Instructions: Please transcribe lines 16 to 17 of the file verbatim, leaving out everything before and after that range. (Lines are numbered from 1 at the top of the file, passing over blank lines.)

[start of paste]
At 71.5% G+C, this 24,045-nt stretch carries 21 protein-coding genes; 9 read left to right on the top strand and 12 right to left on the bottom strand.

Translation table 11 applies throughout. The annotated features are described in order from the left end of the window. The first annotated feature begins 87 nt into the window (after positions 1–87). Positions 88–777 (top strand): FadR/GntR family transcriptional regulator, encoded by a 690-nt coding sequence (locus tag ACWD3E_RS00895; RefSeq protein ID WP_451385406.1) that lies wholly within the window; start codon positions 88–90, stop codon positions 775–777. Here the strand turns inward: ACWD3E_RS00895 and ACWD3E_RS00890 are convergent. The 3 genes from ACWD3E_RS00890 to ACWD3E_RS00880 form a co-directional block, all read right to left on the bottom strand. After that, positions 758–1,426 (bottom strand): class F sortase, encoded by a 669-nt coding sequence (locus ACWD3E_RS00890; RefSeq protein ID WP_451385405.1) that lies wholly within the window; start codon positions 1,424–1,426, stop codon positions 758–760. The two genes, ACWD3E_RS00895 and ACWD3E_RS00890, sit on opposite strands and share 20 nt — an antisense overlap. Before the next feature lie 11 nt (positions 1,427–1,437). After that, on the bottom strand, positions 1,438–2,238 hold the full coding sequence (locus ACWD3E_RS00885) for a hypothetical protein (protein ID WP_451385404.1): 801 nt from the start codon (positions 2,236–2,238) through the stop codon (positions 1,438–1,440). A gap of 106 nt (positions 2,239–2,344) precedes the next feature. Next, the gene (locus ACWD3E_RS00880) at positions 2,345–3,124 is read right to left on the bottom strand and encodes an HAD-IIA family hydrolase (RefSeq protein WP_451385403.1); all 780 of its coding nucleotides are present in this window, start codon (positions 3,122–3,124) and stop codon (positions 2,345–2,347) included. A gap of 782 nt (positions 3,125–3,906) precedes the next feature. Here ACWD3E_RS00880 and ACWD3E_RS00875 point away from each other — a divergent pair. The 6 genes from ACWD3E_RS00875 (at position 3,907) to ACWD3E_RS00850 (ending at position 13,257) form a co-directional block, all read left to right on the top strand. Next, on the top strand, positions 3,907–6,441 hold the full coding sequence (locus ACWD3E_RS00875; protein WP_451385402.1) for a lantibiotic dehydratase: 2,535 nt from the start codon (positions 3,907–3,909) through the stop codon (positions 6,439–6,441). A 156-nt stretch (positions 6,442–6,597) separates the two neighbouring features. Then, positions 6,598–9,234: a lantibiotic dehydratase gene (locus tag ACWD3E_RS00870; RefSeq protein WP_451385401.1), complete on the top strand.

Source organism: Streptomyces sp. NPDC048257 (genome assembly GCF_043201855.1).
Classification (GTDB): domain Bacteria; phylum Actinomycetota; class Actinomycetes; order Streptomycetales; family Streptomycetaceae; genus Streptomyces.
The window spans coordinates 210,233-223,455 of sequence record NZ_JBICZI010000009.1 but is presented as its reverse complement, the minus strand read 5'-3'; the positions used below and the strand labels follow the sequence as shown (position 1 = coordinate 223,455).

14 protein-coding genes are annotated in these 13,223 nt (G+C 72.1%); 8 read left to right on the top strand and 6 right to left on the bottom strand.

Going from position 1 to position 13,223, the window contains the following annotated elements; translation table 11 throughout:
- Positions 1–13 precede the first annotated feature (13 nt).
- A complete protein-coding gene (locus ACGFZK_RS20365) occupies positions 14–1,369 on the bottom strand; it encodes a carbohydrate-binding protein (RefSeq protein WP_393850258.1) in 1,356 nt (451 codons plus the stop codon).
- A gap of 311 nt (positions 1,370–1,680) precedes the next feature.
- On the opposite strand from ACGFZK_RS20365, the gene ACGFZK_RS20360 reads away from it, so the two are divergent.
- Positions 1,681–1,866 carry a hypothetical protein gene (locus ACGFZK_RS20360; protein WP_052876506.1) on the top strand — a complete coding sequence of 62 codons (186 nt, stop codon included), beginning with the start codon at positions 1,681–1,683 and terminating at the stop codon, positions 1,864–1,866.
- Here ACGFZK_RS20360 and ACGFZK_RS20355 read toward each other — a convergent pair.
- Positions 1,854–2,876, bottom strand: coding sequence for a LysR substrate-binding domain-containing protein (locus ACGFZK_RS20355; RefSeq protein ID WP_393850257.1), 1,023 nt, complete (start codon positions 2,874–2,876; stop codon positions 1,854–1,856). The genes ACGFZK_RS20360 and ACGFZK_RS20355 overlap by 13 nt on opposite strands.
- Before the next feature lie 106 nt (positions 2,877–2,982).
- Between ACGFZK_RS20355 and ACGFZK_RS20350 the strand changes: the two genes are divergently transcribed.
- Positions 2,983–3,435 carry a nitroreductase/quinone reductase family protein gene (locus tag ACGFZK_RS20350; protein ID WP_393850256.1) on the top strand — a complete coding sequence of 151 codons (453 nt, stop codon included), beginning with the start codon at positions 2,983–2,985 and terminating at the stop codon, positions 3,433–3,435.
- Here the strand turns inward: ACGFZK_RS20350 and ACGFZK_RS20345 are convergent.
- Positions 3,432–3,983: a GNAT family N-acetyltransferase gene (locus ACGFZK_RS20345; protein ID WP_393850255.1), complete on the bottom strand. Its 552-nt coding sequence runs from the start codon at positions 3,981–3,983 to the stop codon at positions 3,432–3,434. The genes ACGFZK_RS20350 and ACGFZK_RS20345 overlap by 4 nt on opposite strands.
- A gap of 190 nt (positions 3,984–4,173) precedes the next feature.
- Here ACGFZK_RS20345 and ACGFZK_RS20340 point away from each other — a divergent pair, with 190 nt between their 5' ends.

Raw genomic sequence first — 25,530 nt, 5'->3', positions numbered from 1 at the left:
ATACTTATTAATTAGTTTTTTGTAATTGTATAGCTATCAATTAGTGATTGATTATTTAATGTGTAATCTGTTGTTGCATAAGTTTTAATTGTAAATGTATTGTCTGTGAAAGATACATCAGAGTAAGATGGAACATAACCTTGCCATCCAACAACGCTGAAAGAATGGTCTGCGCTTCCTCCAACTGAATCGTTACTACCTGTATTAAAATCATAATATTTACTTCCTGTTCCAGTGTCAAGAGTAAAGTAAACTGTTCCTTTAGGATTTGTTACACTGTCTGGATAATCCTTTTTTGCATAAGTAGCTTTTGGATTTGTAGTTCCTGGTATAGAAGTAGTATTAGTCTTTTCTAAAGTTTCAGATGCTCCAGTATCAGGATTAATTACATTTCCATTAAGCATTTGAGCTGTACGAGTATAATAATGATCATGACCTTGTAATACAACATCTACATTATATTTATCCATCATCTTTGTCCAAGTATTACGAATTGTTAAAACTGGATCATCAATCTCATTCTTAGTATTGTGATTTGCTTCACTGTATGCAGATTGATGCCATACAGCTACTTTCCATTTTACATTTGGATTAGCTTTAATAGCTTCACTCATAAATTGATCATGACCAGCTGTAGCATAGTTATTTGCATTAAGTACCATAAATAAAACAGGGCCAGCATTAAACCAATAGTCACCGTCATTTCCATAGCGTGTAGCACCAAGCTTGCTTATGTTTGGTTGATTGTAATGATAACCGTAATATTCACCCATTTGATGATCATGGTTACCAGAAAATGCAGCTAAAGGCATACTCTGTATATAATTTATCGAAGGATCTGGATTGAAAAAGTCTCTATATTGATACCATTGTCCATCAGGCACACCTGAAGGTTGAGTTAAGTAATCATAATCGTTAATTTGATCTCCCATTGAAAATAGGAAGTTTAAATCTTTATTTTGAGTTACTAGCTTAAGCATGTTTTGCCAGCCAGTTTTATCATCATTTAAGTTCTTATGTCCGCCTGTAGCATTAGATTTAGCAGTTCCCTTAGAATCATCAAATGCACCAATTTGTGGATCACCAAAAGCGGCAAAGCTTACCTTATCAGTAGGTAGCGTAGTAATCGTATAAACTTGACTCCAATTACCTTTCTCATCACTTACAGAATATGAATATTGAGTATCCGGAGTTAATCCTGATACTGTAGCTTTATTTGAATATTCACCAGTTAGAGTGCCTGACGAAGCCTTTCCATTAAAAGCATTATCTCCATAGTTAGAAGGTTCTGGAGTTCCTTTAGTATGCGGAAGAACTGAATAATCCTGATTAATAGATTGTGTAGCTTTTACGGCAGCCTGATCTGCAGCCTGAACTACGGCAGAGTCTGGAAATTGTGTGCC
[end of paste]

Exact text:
- Between ACGFZK_RS20355 and ACGFZK_RS20350 the strand changes: the two genes are divergently transcribed.
- Positions 2,983–3,435 carry a nitroreductase/quinone reductase family protein gene (locus tag ACGFZK_RS20350; protein ID WP_393850256.1) on the top strand — a complete coding sequence of 151 codons (453 nt, stop codon included), beginning with the start codon at positions 2,983–2,985 and terminating at the stop codon, positions 3,433–3,435.